Translation Honors Awarded at ALTA’s Annual Conference
Nov. 18, 2011
The American Literary Translators Association (ALTA), which is housed at UT Dallas, presented top awards to two separate collections of poetry at its annual conference, held in Kansas City on Nov. 17.
Lisa Rose Bradford received the 2011 National Translation Award for her translation of Between Words: Juan Gelman’s Public Letter (Coimbra Editions, 2010). The $5,000 prize is given annually to the translator whose work, by virtue of both its quality and significance, has made the most valuable contribution to literary translation.
Lisa Rose Bradford won the National Translation Award.
Charles Egan was honored with the 2011 Lucien Stryk Asian Translation Prize for Clouds Thick, Whereabouts Unknown: Poems by Zen Monks of China (Columbia University Press, 2010). The $5,000 Stryk prize, which was established by an anonymous donor, recognizes the best book-length translation into English of Asian poetry or of source texts from Zen Buddhism.
Bradford teaches Comparative Literature at the Universidad Nacional de Mar del Plata in Argentina. She has edited two compendiums on translation and cultural studies and two U.S. poetry anthologies in Spanish. Three volumes of her translations of Juan Gelman have been published to date. In addition, Bradford’s poems and translations have appeared in various magazine and journals.
Between Words: Juan Gelman’s Public Letter consists of a series of poetic elegies addressed by the Argentinian poet-in-exile to his son, Marcelo, who disappeared in 1976 in Argentina’s “dirty war.” First published in Spain in 1980, Gelman’s work was warmly and enthusiastically embraced throughout the Spanish-speaking world, garnering the author numerous prizes, including the prestigious Premio Cervantes. Public Letter, in the words of Bradford, represents an attempt “to come to terms with sorrow and exile by showing how poetry can heroically rise up against death with incessant and poignant beauty.”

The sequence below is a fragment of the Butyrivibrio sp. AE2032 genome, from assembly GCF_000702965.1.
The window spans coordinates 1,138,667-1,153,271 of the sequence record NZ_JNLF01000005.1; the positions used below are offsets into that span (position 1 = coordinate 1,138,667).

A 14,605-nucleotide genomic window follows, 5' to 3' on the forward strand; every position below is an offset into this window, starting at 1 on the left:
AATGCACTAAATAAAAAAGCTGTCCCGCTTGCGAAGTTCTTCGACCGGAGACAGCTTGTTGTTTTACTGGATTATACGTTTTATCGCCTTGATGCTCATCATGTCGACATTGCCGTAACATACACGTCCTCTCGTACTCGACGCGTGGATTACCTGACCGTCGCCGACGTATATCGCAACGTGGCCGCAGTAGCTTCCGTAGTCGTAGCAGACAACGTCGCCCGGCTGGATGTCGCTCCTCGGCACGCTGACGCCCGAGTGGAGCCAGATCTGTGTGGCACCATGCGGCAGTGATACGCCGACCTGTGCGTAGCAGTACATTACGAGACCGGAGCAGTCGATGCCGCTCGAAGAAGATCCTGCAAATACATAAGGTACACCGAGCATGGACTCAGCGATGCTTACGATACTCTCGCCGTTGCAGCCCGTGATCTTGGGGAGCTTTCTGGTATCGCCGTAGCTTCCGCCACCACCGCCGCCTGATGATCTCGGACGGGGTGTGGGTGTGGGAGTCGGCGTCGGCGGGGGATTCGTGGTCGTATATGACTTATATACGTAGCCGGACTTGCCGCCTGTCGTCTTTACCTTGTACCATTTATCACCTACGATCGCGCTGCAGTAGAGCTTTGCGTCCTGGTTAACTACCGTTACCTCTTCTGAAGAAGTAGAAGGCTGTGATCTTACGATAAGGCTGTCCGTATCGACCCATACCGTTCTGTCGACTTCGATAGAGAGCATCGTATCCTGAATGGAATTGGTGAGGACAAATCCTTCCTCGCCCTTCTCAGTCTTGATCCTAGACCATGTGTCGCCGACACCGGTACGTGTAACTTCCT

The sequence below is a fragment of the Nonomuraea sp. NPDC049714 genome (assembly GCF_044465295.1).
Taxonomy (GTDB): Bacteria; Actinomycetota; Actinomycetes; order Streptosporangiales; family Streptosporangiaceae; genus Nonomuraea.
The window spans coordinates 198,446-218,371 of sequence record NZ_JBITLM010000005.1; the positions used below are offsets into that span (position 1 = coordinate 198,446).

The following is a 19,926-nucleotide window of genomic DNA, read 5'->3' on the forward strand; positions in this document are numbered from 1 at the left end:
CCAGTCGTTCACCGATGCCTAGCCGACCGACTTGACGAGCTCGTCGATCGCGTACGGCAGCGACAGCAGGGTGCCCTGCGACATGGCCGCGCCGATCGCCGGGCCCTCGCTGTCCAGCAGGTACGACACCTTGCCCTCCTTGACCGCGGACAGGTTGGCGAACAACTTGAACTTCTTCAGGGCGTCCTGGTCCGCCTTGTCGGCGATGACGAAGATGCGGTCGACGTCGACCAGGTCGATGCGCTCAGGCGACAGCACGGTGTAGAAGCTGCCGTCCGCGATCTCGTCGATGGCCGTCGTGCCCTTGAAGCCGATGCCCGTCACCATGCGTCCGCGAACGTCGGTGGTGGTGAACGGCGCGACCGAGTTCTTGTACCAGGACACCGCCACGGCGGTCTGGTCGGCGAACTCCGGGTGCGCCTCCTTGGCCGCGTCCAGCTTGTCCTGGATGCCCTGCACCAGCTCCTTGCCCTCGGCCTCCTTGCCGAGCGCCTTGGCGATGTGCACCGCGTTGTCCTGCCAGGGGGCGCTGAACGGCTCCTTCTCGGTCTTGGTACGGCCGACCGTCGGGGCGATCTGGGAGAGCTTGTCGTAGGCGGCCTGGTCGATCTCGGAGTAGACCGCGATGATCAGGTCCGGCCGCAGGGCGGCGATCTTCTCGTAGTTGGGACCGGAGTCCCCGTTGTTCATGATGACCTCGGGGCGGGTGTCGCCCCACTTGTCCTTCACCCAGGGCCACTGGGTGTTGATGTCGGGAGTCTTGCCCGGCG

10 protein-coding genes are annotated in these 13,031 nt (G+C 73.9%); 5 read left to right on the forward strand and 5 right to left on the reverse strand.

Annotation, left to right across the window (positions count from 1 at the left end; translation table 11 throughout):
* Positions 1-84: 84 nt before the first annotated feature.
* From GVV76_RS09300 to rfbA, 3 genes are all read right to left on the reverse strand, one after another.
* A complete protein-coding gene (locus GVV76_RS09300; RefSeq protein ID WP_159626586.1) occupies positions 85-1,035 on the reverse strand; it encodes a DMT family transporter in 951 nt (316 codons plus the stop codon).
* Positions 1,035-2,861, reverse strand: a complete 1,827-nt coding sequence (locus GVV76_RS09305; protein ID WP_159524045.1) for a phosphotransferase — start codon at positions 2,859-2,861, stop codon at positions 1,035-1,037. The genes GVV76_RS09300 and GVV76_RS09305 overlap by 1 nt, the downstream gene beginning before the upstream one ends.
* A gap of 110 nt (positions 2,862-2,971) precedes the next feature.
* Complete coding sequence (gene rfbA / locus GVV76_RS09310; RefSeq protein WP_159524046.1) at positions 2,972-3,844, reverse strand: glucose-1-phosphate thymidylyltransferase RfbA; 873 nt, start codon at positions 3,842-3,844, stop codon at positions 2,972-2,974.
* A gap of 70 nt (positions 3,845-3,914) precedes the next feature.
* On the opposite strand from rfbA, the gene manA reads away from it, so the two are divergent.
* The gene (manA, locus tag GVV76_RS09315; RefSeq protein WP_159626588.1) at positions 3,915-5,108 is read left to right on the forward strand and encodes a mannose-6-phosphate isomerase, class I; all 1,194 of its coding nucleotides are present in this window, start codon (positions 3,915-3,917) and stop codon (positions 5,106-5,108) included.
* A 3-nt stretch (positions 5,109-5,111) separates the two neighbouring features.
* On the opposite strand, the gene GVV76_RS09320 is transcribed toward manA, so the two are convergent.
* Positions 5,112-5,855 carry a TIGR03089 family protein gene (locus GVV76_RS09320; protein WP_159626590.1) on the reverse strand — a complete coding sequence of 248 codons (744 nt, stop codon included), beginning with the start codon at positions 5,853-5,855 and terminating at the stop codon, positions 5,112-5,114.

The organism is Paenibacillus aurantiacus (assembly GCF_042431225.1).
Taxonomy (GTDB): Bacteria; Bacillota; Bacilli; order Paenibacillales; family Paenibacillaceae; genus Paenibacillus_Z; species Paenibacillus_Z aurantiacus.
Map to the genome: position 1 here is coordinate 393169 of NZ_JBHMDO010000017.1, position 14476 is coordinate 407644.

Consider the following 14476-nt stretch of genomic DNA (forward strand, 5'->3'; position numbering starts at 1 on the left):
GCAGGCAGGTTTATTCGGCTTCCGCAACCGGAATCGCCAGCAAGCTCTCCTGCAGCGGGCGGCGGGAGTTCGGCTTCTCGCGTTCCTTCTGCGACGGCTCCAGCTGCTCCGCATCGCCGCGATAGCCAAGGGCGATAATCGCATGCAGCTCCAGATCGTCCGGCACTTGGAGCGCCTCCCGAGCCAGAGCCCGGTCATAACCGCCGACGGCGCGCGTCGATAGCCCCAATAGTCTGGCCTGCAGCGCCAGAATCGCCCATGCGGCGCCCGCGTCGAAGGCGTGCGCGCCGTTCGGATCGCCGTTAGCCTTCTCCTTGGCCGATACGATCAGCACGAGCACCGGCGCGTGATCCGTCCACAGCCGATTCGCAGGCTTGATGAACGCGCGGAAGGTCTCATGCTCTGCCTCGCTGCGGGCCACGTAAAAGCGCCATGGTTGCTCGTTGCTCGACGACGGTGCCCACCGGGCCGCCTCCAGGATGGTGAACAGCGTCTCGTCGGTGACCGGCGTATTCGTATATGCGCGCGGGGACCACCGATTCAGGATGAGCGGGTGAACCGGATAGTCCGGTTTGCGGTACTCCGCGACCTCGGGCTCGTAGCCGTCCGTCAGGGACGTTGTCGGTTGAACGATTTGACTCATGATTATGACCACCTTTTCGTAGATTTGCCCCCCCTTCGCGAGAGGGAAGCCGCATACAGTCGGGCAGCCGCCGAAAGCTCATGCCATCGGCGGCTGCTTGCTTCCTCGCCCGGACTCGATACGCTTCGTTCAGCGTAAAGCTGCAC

“This is more than just an honor; it is solid encouragement for the translator’s creative work,” said Bradford. “The conversion of Gelman’s rhythmic lines, intertextualities, unorthodox grammar, and wordplay into English requires a great deal of challenging inventiveness.”
Charles Egan was honored with the Lucien Stryk Asian Translation Prize.
Charles Egan, winner of the 2011 Lucien Stryk Asian Translation Prize, is Professor of Chinese and Director of the Chinese Flagship Partner Program at San Francisco State University. His interests include Classical Chinese literature and culture, medieval China and Buddhism. He has published numerous articles on Chinese poetry, folk songs, and art, and is a frequent translator.
Clouds Thick, Whereabouts Unknown presents 190 poems by monk-poets of the eighth to 17th centuries, in styles ranging from vernacular and direct to imagistic and evocative.
“I am deeply grateful to ALTA for this award, as it is recognition from those who really understand how difficult translation can be, my fellow translators. Given the vast differences between the Chinese and English languages, and the literary traditions of East and West, composing translations that both work in English and are true to the original sources requires a delicate balancing act,” Egan said.
The jury for the Lucien Stryk Asian Translation Prize praised Clouds Thick, Whereabouts Unknown for “not only the high quality of its translations, which strive to keep a handsome formal ease even when observing in English the demands of syntactic parallelism, but also the considerable scholarship that Egan employs with admirable accessibility.”
ALTA, which is housed at The University of Texas at Dallas, is dedicated to the promotion of literary translation through services to literary translators, forums on the theory and practice of translation, and collaboration with the international literary community. For more information, visit www.literarytranslators.org.
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